We at ZERO defects follow the vision of a flawless world. To make this vision a reality, we try to make sure that all products work as expected.  So we want the production of the future to produce only flawless products.

Anyone who has read Dominik’s blog entry on process designers has already gained a good insight into our approach to iterative process validation.

It describes how we assign data to processes and products. In the Process Designer, we describe which data is relevant to the process. We assume that a fully secured process can only produce faultless products.

However, since a process can only cover one side of production at a time, we also want to ensure that all product-related information is taken into account and backed up. We use the Product Designer to do this.

How the Product Designer Works

In the product designer we determine which processes have to be run through in order to manufacture a concrete product and which product-specific information has to be secured. We use a similar approach to the description of processes and process steps.

We divide the manufacture of each product into product steps. Each product step corresponds to a process defined in the process designer. Each product step, just like a process (step), has an input, an output and a description. In the product designer it is also true that product information such as the parts list can come from our own catalogues, but also from external systems.

The input for each product step always consists of parts from the parts list of the product. This allows us to ensure that only the right parts are used in the production of this product. The output of a product step is either an intermediate product, which can also be used as input in later steps, or the finished product.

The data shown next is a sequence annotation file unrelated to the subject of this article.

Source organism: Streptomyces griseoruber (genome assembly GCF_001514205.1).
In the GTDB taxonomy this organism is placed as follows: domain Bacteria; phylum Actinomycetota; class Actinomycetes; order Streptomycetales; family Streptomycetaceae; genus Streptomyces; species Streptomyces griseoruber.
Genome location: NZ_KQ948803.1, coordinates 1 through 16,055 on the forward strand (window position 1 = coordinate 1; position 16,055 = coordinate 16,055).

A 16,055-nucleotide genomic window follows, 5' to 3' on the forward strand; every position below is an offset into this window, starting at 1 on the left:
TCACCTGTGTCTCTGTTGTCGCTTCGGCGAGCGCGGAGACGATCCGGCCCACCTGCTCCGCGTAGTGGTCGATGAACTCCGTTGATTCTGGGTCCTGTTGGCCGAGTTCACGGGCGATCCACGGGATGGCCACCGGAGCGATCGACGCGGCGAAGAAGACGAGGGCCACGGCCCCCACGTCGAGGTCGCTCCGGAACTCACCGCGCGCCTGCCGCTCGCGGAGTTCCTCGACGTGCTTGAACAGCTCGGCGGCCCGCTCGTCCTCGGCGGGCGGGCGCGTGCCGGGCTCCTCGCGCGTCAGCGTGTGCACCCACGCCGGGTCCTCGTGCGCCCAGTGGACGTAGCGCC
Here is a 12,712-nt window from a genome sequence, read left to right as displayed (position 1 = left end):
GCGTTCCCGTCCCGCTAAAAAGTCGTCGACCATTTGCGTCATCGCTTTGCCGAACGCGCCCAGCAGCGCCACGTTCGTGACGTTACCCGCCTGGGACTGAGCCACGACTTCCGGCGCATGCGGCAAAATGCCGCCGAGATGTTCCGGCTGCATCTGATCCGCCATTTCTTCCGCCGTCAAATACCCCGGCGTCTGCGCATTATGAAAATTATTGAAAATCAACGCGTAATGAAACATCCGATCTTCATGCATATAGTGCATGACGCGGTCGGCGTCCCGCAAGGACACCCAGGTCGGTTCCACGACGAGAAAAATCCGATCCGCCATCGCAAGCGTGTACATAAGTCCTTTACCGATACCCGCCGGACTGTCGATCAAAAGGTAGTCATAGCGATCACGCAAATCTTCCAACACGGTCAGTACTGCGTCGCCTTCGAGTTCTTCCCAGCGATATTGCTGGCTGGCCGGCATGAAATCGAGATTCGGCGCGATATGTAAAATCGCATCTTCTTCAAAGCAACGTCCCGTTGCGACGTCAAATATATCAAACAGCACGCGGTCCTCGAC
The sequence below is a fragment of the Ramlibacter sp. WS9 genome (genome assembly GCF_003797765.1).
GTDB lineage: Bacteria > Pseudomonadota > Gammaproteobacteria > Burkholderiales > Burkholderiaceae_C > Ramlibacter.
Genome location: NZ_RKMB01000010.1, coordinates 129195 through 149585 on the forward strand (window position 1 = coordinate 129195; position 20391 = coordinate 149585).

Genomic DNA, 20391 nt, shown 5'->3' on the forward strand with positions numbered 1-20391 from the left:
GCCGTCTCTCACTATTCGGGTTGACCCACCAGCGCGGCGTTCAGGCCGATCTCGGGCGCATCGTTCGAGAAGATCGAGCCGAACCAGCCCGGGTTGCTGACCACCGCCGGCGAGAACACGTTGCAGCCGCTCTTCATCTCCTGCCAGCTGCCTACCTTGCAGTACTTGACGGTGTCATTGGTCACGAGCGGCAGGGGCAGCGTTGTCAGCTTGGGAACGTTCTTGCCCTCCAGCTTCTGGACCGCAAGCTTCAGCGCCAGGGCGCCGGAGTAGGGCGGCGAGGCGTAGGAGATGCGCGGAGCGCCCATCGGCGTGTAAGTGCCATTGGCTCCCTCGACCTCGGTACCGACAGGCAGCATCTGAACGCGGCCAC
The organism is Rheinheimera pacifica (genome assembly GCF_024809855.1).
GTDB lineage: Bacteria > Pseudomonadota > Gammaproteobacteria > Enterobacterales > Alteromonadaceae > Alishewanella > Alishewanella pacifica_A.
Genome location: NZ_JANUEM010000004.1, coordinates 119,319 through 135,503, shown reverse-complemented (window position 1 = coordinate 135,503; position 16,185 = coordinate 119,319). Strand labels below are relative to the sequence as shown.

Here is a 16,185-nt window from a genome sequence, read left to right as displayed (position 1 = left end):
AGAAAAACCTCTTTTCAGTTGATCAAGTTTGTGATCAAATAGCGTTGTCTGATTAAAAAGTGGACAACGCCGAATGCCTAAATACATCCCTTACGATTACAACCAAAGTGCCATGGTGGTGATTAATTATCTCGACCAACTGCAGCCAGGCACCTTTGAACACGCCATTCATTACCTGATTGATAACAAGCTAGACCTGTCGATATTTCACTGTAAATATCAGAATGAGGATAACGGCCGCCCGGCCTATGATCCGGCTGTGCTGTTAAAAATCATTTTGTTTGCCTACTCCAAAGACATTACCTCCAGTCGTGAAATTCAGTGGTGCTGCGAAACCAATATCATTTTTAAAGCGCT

In addition, we can define all product features in the product designer. This includes the target values for each characteristic as well as lower and upper tolerance limits. We use these feature definitions to ensure that only good parts are used during production by means of appropriate sensors.

If the values defined here are violated, we can trigger one or more reactions, just like from the process designer. This can be a rework order for the part currently being produced, a note to the responsible operator/machine operator/etc. to readjust the machine, a message to the process manager/line manager/etc. that the planned time until an order is completed will be exceeded or something completely different.

Finally, we can attach any type of document to the product. Be it information that is relevant for individual production steps, videos that contain safety instructions or pictures that show how the quality inspection is to be carried out.

With the information stored in the product designer, together with the information from the process designer, we make sure that only well manufactured parts leave the factory. We offer a solution to ensure that actual products are only produced faultlessly.

**automatically translated**